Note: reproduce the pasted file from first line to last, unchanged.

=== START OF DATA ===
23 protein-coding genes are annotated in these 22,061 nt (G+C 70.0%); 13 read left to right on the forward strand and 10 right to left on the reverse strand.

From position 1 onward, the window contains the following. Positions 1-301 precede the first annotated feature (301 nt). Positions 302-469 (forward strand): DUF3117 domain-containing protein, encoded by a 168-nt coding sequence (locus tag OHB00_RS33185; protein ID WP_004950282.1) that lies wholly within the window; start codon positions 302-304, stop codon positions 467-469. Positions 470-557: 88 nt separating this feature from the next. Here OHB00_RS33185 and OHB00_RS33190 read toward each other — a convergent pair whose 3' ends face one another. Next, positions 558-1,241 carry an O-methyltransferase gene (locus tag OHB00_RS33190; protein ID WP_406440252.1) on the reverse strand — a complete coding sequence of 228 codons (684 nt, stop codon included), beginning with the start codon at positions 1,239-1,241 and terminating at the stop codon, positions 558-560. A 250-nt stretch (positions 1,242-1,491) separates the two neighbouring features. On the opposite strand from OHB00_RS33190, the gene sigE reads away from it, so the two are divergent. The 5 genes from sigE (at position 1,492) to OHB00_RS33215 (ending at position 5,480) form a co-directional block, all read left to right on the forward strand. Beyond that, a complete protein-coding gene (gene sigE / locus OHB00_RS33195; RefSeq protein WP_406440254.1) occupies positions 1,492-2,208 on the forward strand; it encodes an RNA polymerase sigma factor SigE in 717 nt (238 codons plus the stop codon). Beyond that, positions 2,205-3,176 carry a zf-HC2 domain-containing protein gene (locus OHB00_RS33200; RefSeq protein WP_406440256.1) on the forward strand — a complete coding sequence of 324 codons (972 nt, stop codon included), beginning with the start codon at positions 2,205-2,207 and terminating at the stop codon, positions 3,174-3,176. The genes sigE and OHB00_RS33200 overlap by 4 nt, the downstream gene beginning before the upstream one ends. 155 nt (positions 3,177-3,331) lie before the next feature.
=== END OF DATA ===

23 protein-coding genes are annotated in these 22,061 nt (G+C 70.0%); 13 read left to right on the forward strand and 10 right to left on the reverse strand.

From position 1 onward, the window contains the following. Positions 1-301 precede the first annotated feature (301 nt). Positions 302-469 (forward strand): DUF3117 domain-containing protein, encoded by a 168-nt coding sequence (locus tag OHB00_RS33185; protein ID WP_004950282.1) that lies wholly within the window; start codon positions 302-304, stop codon positions 467-469. Positions 470-557: 88 nt separating this feature from the next. Here OHB00_RS33185 and OHB00_RS33190 read toward each other — a convergent pair whose 3' ends face one another. Next, positions 558-1,241 carry an O-methyltransferase gene (locus tag OHB00_RS33190; protein ID WP_406440252.1) on the reverse strand — a complete coding sequence of 228 codons (684 nt, stop codon included), beginning with the start codon at positions 1,239-1,241 and terminating at the stop codon, positions 558-560. A 250-nt stretch (positions 1,242-1,491) separates the two neighbouring features. On the opposite strand from OHB00_RS33190, the gene sigE reads away from it, so the two are divergent. The 5 genes from sigE (at position 1,492) to OHB00_RS33215 (ending at position 5,480) form a co-directional block, all read left to right on the forward strand. Beyond that, a complete protein-coding gene (gene sigE / locus OHB00_RS33195; RefSeq protein WP_406440254.1) occupies positions 1,492-2,208 on the forward strand; it encodes an RNA polymerase sigma factor SigE in 717 nt (238 codons plus the stop codon). Beyond that, positions 2,205-3,176 carry a zf-HC2 domain-containing protein gene (locus OHB00_RS33200; RefSeq protein WP_406440256.1) on the forward strand — a complete coding sequence of 324 codons (972 nt, stop codon included), beginning with the start codon at positions 2,205-2,207 and terminating at the stop codon, positions 3,174-3,176. The genes sigE and OHB00_RS33200 overlap by 4 nt, the downstream gene beginning before the upstream one ends. 155 nt (positions 3,177-3,331) lie before the next feature.